Yes i hear phantom gobbles all the time lol but thanks for the info bud, I have an issue with how loud to call, like when someone says a soft yelp, Im not sure exactly how soft to do it so that the bird can still hear it. Also, are there certain times you want to do certain calls and certain times you want to completely leave a call alone? I mean obviously the leap of faith yelp is an early morning thing before they leave the roost. I don't mean to bombard you with questions, but i have endless amounts of them
Look up my posts from 2013 in this forum LOL

The thing you really need to do is go out and sit pre season, LEAVE THE CALLS AT HOME, and just listen to turkeys. That is what I did and it really helps you out. Youtube videos are good, but only real life experiences can really give you a feel for the volumes, and what they acturally sound like.

IMO my biggest issues in my first three years was just calling too loud. Yeah I killed birds but had more hang up. This year toning down my calling, and not calling as much, has paid off big. I attribute that to just being out around the turkey and getting a feel for what they sound like, what sounds they make when, how gobblers respond to different calls.

You are exactly like how I was when I first started. The thing you will learn is that it is not instant success. Yes you may kill birds, but I am sure you have had birds hang up on you and such. I am no pro by any means, but anything I am recommending is because I have been there.

Youll get there, but even veterans that you see posting in here still learn things everyday, but for sure your best teacher is a hen. I got into contest calling this year, and found myself watching other callers, or listening to guys calling. This IMO is not the way to do it. Listen to turkeys, and try to mimic them. They are your best teacher.
 

·
Registered
Joined
·
69 Posts
Discussion Starter · #9 ·
Cool thanks, i was actually just watching some videos with a guy from that organization, they were actually pretty good just a little short, ill have to check out the website, thanks again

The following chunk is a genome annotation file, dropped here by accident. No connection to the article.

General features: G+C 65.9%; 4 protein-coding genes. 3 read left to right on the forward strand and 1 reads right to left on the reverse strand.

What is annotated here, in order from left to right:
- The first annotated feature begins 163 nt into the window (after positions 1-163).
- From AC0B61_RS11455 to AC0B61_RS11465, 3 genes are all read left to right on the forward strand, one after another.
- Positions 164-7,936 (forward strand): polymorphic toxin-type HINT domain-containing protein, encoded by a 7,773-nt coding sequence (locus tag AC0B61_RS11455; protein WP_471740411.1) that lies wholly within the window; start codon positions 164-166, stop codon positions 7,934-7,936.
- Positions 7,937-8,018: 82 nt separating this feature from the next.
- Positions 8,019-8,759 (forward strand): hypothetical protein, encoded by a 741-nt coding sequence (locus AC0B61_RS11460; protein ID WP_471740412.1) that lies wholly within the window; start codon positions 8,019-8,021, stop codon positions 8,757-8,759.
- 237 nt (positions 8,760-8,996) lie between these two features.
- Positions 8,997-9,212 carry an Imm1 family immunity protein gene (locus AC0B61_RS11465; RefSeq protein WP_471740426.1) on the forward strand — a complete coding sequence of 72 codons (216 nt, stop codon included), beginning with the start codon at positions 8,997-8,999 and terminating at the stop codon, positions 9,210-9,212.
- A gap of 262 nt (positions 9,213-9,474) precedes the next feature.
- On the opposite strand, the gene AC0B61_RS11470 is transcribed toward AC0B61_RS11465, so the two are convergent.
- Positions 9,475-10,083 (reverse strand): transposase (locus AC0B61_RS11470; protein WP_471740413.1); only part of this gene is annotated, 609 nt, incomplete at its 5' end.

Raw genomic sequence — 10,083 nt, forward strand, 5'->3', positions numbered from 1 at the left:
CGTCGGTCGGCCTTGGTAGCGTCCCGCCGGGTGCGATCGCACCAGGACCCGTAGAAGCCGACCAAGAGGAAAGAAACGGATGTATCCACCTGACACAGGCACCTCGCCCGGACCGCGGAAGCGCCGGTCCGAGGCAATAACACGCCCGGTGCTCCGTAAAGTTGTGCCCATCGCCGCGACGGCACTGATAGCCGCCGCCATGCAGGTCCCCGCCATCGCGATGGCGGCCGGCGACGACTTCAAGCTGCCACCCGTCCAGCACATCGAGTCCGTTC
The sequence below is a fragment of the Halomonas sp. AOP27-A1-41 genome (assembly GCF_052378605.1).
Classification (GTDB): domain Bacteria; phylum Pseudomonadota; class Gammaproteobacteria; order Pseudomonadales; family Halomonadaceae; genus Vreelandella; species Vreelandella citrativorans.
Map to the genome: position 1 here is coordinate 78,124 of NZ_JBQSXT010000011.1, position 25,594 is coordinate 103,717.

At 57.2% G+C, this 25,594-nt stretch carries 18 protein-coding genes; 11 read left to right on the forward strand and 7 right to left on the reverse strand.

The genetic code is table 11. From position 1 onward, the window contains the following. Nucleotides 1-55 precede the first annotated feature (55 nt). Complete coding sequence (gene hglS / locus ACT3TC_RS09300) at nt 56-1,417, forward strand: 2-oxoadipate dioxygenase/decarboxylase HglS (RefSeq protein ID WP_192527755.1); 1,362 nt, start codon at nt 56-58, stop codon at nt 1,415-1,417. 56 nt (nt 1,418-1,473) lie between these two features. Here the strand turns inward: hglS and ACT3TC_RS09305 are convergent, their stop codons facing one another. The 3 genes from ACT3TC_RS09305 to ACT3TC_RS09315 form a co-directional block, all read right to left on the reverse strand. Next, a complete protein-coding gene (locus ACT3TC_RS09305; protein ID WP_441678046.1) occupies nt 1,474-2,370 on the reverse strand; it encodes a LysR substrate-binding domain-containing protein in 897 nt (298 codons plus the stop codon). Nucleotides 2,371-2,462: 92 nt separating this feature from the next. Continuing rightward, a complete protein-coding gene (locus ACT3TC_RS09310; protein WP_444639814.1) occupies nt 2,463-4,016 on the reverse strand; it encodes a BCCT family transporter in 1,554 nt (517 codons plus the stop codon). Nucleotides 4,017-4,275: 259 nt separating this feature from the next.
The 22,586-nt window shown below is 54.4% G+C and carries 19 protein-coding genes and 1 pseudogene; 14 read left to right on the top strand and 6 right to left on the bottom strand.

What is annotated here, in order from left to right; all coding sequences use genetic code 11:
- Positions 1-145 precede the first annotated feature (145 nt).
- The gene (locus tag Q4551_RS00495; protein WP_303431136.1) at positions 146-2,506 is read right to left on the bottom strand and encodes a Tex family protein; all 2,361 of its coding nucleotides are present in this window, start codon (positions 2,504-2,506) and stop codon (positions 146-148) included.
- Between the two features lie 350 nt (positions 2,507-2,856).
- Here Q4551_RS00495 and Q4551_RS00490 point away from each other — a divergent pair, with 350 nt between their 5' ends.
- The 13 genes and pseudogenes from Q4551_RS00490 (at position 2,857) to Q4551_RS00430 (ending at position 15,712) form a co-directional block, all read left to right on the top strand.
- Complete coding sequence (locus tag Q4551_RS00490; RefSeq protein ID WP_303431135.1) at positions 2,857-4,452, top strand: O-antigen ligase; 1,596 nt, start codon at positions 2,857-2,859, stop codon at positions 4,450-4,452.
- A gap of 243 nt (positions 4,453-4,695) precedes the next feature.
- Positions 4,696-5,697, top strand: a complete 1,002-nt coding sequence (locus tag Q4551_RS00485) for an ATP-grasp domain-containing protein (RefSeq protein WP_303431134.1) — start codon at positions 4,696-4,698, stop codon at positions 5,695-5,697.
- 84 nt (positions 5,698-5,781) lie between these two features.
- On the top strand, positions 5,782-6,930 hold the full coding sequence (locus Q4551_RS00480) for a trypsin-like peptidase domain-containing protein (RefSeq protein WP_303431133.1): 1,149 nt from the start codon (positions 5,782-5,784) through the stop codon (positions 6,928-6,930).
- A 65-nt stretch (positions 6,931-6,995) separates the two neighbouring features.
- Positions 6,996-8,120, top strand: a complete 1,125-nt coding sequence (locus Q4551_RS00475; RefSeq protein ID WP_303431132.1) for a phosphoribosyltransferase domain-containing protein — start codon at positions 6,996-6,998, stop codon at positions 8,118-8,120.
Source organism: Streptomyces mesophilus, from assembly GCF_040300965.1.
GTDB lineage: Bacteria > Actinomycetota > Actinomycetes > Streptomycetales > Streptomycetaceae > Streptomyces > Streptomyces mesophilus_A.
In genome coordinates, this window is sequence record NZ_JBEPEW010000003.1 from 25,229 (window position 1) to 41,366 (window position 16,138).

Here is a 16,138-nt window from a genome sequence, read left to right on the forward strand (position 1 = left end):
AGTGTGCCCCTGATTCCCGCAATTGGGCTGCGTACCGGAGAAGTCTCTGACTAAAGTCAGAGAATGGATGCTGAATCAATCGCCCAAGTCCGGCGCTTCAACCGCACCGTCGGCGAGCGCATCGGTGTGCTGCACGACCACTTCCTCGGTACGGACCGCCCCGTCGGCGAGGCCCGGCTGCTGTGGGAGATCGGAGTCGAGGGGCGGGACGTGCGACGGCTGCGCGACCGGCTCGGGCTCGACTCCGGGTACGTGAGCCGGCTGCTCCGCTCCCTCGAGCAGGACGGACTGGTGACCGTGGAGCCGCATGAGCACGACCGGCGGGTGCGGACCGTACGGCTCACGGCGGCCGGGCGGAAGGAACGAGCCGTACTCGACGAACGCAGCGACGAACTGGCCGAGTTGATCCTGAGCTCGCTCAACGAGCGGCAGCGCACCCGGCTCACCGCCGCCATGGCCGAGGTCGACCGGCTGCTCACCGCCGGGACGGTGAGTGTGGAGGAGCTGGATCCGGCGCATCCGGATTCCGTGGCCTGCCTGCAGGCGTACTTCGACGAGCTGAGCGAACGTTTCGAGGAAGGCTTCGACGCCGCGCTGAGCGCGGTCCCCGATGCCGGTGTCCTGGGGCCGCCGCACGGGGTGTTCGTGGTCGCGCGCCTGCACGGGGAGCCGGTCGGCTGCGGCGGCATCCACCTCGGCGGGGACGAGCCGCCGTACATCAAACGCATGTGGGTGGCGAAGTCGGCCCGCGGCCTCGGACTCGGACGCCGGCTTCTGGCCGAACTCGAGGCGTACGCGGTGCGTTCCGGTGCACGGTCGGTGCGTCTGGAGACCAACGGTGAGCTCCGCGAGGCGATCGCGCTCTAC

·
Registered
Joined
·
69 Posts
Discussion Starter · #10 ·
Yeah I actually only started hunting last spring, wanted to hunt since i was probably 7 years old but never had any family or friends to go with and learn from. I actually had a gobbler answer one of my calls last time i was out which was extremely exciting but i must have did something wrong or didnt wait him out long enough because i never saw him which stinks because he sounded really close. I really just need to get out and spend more time in the woods like you said. Im still looking to fill my first ever tag for any animal, it definitely gets frustrating, only because i don't know what I'm doing right or wrong, so I'm just trying to take it slow, keep learning and hopefully ill get to taste success soon enough
 

·
Registered
Joined
·
6,198 Posts
Just take your time and enjoy learning. You're not going to be able to learn everything at once so keep it simple. Three, four or five note yelps and clucks will be all you need to start. Time in the turkey woods as well as watching and listening to videos will help fine tune your methods.
 

·
Registered
Joined
·
3,093 Posts
Go on the pixcontroller site. they have cameras set-up over feeders. I haven't been watching lately so can't give you times or even if birds are using the area right now. Camera 3 is your best shot at seeing them. If they come in you'll hear them interacting.
 
1 - 13 of 13 Posts
Top